TC: Which is such a crying shame and Graham will tell you this more than anyone: people phone us, and we will do it over the phone for them. People can come in and we will print it for them there and then. I appreciate that you might not have a smartphone, I get that. It is a huge shame. [Going cashless] I have no intention of doing it anytime soon but it's only a certain amount of time until we have to go down a cashless option because we are left with no other alternative. I don't want to do that, and I have no intention, but it is beyond my control and then what do you do? There are a number of clubs at our level and lower that are already there. The black and white of this: we have made the club tickets cheaper, we have made them more freely available, and you've got more accessibility to be able to get them. If there is anything we can do to try and facilitate in helping them, we will. I honestly believe truthfully with what we've done so far that we've tried to do everything we can within reasonable measures to make it better. Cash is becoming very difficult to manage to be fair, it's very expensive to deal with, it costs a lot of money to put it into the bank, and naturally it's also a high risk to have around genuinely for whatever reason. Our current bank effectively went to the extent of saying we no longer want your business. We have put a lot of money through that bank account but because it was cash heavy they no longer wanted our business. Trying to source another bank for any business is reasonably difficult but for a business that is predominantly cash in the manner of which we were, it is incredibly difficult. Through no other reason than we had a very strong relationship with another bank that we successfully opened new accounts with them, they are happy to take an amount of cash but one of the precursors to doing that was by trying to limit that. One of the ways I've limited the cash that I am intaking was through the online ticket sales. Cash becomes a very difficult thing in terms of the actual fundamentals of running a business, it is challenging, so online ticket sales is the way forward by saving money for you and saves me a bit of a headache.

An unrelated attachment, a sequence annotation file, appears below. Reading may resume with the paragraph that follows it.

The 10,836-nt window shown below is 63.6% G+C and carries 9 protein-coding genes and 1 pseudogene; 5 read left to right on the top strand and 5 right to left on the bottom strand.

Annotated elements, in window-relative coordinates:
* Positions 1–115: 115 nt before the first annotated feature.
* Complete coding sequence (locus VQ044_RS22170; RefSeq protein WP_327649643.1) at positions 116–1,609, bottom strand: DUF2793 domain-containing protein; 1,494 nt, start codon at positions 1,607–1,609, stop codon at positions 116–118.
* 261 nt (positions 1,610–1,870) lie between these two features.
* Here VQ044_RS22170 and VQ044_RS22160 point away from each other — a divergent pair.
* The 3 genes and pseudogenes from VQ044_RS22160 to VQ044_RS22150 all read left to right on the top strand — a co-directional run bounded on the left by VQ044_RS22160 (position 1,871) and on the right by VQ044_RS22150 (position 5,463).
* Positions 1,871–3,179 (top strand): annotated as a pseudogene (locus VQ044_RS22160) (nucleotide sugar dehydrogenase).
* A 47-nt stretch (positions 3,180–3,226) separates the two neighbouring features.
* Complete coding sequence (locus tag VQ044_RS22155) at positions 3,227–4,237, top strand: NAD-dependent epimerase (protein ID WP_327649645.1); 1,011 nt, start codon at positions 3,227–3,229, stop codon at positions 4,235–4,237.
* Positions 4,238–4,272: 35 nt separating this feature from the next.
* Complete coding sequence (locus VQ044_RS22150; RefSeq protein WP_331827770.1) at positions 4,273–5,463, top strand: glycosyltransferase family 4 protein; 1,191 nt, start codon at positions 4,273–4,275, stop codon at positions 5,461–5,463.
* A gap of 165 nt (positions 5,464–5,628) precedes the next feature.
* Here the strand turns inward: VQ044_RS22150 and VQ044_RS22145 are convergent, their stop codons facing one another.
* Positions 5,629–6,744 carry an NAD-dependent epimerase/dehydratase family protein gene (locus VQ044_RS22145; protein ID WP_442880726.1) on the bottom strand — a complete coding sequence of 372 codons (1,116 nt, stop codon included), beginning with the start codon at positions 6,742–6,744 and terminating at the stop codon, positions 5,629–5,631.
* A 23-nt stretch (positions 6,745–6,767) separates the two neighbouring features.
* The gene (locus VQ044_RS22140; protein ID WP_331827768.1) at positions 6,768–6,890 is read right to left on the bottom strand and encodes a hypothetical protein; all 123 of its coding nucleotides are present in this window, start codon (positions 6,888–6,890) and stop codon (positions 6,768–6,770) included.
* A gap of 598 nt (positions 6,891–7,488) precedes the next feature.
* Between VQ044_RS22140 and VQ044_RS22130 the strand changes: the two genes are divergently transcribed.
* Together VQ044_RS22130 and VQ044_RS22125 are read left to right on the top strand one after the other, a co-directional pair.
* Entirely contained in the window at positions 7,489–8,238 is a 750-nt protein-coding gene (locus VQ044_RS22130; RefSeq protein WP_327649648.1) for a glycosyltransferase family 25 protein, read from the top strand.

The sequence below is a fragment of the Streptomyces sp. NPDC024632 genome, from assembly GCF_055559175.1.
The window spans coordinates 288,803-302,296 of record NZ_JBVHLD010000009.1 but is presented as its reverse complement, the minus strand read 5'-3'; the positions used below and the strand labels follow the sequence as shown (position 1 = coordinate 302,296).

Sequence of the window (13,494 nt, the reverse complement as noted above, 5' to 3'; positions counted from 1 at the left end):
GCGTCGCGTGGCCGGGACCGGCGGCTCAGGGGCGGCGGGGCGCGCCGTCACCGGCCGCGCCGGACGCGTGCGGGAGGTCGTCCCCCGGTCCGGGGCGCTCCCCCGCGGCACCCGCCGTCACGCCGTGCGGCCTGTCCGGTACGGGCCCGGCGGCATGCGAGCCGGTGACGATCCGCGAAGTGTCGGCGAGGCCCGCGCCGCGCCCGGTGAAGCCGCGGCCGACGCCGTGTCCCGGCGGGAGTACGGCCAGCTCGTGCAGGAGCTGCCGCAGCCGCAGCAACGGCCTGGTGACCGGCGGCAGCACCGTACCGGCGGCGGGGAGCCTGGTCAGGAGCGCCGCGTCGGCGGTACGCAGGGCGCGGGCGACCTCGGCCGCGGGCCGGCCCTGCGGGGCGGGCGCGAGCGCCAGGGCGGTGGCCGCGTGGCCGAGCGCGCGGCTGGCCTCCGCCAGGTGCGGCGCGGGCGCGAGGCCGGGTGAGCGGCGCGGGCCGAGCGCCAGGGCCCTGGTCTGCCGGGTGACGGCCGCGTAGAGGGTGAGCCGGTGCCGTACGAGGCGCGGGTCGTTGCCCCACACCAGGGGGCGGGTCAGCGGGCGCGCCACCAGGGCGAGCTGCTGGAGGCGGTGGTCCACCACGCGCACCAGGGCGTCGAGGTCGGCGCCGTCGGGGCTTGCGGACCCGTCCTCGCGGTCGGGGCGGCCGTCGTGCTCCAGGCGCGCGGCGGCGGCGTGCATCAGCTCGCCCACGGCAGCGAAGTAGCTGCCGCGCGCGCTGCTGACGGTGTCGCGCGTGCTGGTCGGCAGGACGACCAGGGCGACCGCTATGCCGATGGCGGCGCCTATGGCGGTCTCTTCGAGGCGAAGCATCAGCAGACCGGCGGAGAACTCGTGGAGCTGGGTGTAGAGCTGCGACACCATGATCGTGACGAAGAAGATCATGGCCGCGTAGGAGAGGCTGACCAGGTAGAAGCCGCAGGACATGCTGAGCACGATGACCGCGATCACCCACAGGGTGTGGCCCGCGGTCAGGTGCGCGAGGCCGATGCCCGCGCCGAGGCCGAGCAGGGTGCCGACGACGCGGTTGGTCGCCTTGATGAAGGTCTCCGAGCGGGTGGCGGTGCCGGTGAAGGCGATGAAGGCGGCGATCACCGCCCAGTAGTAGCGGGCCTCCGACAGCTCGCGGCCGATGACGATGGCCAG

JV: As you have mentioned staffing, I have noticed that Jon is no longer in the office. Is he still here?